Reaching an Online Mission Field
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The evangelist and author’s ministry organization, Think Eternity, places a strong emphasis on what it calls “digital missions.” The ministry’s various Facebook, Twitter, and Instagram channels now touch more than 2.5 million followers a day with Scripture verses, devotional articles, and videos.
Brown, 36, says the goal is to reach those who need to hear the good news, while encouraging Christians to build their lives around the gospel message.
“My theory of ministry is to go where you can reach people,” Brown says. “We really see that there’s a mission field online.”
The efforts are providing results. This past year, Brown says someone filled out a form on Think Eternity’s website form acknowledging he or she had come to Christ every 18 hours.
Brown formed Think Eternity 18 years ago, while a student at North Central University, the Assemblies of God school in Minneapolis. In the years since, he has spoken around the country and written or co-written eight books. Zondervan published his most recent book, Truth Plus Love: The Jesus Way to Influence, in April.
Brown and his wife, Michelle, live with their three children in Minneapolis and attend Emmanuel Christian Center. Brown says the church has played a major role in his personal story. Michelle’s grandfather, G. Mark Denyes, founded the church and her father, Dwight Denyes, is a former lead pastor.
The church is also where Brown first sensed God’s tug to become an evangelist. Though Brown had grown up in church, his specific calling crystalized when he visited the church for a youth convention at age 17.
“I began to cry, just seeking the Lord for my friends in high school who didn’t know Christ,” he says.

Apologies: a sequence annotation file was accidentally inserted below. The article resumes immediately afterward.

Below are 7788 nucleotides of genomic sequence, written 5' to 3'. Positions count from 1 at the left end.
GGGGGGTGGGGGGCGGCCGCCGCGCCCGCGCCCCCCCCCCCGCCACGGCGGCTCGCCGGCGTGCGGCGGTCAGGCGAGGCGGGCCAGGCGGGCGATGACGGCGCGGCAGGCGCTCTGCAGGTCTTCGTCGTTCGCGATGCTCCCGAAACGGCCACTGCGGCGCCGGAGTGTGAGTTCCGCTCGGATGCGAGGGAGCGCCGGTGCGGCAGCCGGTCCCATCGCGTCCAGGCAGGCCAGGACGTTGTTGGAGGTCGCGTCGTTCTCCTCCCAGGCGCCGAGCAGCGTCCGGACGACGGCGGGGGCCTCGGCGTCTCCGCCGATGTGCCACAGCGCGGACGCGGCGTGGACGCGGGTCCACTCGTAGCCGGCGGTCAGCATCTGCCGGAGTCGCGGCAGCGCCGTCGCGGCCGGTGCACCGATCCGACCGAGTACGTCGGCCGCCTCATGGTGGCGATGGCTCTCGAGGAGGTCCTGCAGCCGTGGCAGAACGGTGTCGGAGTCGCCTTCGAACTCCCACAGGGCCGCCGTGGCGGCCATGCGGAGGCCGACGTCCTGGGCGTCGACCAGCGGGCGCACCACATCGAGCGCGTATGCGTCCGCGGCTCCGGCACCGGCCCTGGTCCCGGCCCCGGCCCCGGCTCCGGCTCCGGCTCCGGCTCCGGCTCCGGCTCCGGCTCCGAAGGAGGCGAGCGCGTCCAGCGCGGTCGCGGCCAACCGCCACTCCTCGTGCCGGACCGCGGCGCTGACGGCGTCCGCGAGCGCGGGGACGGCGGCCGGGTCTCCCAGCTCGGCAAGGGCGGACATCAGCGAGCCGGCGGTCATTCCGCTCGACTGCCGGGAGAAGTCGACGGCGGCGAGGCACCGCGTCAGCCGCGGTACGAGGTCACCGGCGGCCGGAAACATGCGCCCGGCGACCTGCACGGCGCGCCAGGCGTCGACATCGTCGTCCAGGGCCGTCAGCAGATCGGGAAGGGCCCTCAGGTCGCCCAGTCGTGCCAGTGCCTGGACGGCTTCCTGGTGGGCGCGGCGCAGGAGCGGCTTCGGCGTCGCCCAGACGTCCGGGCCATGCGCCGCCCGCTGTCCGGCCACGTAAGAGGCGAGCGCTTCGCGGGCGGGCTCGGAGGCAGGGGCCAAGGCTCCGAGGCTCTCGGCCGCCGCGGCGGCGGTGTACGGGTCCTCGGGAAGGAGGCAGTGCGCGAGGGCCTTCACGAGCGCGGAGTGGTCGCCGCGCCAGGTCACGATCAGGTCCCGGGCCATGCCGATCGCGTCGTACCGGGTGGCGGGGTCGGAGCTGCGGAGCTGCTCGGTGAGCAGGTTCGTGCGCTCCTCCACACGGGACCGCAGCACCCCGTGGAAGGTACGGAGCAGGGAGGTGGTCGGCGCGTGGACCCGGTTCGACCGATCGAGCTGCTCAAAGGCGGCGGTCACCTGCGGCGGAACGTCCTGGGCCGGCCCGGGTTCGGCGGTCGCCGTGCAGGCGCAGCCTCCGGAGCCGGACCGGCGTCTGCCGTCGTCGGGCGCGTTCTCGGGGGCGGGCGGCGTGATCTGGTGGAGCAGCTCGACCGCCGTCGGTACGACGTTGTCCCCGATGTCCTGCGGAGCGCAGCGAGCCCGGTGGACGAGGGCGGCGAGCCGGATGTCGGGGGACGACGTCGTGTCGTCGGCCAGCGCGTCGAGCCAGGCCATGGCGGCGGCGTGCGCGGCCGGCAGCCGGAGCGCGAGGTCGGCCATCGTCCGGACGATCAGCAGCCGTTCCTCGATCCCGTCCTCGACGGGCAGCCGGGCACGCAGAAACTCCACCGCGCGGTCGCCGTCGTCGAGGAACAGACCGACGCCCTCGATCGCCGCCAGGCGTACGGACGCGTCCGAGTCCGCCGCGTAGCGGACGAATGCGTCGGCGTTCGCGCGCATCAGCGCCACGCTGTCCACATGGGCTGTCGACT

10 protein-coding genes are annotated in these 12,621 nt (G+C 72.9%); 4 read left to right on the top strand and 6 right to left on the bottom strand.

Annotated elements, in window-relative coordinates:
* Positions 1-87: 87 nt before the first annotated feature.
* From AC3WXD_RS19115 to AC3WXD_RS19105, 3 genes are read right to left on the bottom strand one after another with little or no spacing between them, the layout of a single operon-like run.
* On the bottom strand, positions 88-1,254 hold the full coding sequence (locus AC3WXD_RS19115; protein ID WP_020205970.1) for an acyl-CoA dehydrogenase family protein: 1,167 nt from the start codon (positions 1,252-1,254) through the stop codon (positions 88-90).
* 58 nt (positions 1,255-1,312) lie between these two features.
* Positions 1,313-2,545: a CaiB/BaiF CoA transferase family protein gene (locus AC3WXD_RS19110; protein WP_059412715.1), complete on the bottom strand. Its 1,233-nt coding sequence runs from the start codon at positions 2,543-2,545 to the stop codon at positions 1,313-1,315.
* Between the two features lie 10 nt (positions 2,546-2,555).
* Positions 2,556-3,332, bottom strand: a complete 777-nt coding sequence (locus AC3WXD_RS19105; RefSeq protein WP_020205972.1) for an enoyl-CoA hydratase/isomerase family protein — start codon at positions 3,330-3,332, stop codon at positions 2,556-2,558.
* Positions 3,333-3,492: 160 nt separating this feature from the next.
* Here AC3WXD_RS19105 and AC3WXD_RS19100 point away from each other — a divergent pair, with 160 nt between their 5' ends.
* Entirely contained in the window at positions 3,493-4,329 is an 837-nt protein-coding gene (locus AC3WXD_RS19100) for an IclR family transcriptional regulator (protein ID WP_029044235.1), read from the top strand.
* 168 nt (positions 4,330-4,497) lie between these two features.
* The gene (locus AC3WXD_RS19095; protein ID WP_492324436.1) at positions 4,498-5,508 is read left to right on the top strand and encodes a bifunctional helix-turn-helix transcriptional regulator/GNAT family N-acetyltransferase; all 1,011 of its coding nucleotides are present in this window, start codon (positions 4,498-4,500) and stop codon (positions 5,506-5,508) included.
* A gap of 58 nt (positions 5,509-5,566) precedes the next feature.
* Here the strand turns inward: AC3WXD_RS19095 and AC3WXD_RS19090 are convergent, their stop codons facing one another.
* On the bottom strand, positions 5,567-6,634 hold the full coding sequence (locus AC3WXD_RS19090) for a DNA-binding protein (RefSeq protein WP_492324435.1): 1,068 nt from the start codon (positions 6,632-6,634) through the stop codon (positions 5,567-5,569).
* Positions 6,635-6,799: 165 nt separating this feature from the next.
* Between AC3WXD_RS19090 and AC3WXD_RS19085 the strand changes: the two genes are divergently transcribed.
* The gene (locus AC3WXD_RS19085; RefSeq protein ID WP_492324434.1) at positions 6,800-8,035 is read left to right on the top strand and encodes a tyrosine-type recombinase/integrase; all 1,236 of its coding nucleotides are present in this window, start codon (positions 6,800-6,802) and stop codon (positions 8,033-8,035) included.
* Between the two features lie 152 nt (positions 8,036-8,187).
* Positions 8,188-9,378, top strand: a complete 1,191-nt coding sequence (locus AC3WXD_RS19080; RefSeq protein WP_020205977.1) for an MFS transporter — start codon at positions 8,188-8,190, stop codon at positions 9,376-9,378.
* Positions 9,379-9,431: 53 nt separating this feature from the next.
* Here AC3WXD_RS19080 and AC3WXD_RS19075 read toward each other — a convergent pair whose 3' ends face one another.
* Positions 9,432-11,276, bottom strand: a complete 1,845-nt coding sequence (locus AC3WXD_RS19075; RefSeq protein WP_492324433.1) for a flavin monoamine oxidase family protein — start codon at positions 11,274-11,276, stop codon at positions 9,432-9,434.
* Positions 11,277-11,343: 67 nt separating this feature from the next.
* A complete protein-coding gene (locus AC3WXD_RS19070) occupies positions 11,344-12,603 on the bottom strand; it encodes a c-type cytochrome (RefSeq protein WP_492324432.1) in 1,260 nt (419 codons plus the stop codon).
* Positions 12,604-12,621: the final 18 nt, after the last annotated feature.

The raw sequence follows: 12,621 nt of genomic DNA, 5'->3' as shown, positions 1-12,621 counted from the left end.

More personal confirmations followed, and Brown began speaking in churches while attending North Central. He graduated in 2005. Brown says using eternity as a reference point for the rest of his life struck him as a theme for the ministry.
Think Eternity’s outreach team now includes a half-dozen people. The website posts devotionals and weekly podcasts with evangelical leaders such as Christine Caine, Max Lucado, and Lee Strobel.
Digital missions is now about half of the ministry, according to Brown. The organization’s various social media channels reached an estimated 65 million people last year. Posts include sharable Bible verses, quotes from Christian ministers, posts on the website, and short gospel-oriented videos.
“Every day, like most ministers, I’m thinking, What am I seeing in the culture around me, and What does God want me to share?” Brown says.
When someone reaches out after accepting Christ, Think Eternity follows up by sending a nine-week email series explaining more about the faith and next steps. New converts also can request a Bible, a devotional, and a prayer card to be mailed to them. Think Eternity helps connect new converts with a local church.
Brown and others are now working to raise up other social media influencers around the world through the Digital Missions Collective.
Malachi A. O’Brien, 36, who works with Brown on Think Eternity’s digital mission arm, says the goal is to raise up “1,000 digital Billy Grahams.” The ministry works to connect those who apply to be part of the collective with each other, praying for them and providing them with resources on how to use their social media feeds to spread the gospel.
“The heart of it all is to just to encourage and to build up the next generation,” O’Brien says. “We’re trying to come alongside them and say, What can we do for you?”